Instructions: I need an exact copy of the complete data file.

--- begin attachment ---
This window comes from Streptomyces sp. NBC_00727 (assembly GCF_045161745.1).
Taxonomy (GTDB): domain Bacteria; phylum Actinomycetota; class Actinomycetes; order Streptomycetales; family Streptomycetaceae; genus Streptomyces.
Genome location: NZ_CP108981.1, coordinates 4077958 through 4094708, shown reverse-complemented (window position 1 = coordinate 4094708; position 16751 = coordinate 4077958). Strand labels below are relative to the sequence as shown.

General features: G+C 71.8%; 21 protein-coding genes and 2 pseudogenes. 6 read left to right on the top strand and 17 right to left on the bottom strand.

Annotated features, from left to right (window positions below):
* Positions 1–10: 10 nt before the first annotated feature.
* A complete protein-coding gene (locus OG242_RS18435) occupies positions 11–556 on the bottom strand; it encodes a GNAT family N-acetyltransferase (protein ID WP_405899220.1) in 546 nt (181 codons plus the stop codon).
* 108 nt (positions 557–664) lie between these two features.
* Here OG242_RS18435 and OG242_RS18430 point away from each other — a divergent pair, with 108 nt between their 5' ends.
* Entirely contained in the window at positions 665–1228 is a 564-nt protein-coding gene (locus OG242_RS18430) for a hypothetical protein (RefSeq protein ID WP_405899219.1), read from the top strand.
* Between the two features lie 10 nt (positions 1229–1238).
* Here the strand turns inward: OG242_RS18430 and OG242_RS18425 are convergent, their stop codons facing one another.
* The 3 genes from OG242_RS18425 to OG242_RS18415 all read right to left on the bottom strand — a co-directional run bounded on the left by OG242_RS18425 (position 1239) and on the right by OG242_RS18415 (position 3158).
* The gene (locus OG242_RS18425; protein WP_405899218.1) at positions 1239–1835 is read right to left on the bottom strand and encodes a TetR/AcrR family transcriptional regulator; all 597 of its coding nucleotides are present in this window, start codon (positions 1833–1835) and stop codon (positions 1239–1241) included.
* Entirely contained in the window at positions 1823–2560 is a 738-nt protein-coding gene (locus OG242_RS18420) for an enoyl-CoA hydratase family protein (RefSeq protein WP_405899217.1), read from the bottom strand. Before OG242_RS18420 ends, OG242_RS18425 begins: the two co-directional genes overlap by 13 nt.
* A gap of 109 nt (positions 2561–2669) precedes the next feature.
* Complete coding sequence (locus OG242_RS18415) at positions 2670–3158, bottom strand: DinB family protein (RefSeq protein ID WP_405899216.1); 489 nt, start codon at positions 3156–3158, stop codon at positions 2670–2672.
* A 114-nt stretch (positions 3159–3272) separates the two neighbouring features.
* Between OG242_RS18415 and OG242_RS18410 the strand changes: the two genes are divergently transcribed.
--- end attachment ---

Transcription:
This window comes from Streptomyces sp. NBC_00727 (assembly GCF_045161745.1).
Taxonomy (GTDB): domain Bacteria; phylum Actinomycetota; class Actinomycetes; order Streptomycetales; family Streptomycetaceae; genus Streptomyces.
Genome location: NZ_CP108981.1, coordinates 4077958 through 4094708, shown reverse-complemented (window position 1 = coordinate 4094708; position 16751 = coordinate 4077958). Strand labels below are relative to the sequence as shown.

General features: G+C 71.8%; 21 protein-coding genes and 2 pseudogenes. 6 read left to right on the top strand and 17 right to left on the bottom strand.

Annotated features, from left to right (window positions below):
* Positions 1–10: 10 nt before the first annotated feature.
* A complete protein-coding gene (locus OG242_RS18435) occupies positions 11–556 on the bottom strand; it encodes a GNAT family N-acetyltransferase (protein ID WP_405899220.1) in 546 nt (181 codons plus the stop codon).
* 108 nt (positions 557–664) lie between these two features.
* Here OG242_RS18435 and OG242_RS18430 point away from each other — a divergent pair, with 108 nt between their 5' ends.
* Entirely contained in the window at positions 665–1228 is a 564-nt protein-coding gene (locus OG242_RS18430) for a hypothetical protein (RefSeq protein ID WP_405899219.1), read from the top strand.
* Between the two features lie 10 nt (positions 1229–1238).
* Here the strand turns inward: OG242_RS18430 and OG242_RS18425 are convergent, their stop codons facing one another.
* The 3 genes from OG242_RS18425 to OG242_RS18415 all read right to left on the bottom strand — a co-directional run bounded on the left by OG242_RS18425 (position 1239) and on the right by OG242_RS18415 (position 3158).
* The gene (locus OG242_RS18425; protein WP_405899218.1) at positions 1239–1835 is read right to left on the bottom strand and encodes a TetR/AcrR family transcriptional regulator; all 597 of its coding nucleotides are present in this window, start codon (positions 1833–1835) and stop codon (positions 1239–1241) included.
* Entirely contained in the window at positions 1823–2560 is a 738-nt protein-coding gene (locus OG242_RS18420) for an enoyl-CoA hydratase family protein (RefSeq protein WP_405899217.1), read from the bottom strand. Before OG242_RS18420 ends, OG242_RS18425 begins: the two co-directional genes overlap by 13 nt.
* A gap of 109 nt (positions 2561–2669) precedes the next feature.
* Complete coding sequence (locus OG242_RS18415) at positions 2670–3158, bottom strand: DinB family protein (RefSeq protein ID WP_405899216.1); 489 nt, start codon at positions 3156–3158, stop codon at positions 2670–2672.
* A 114-nt stretch (positions 3159–3272) separates the two neighbouring features.
* Between OG242_RS18415 and OG242_RS18410 the strand changes: the two genes are divergently transcribed.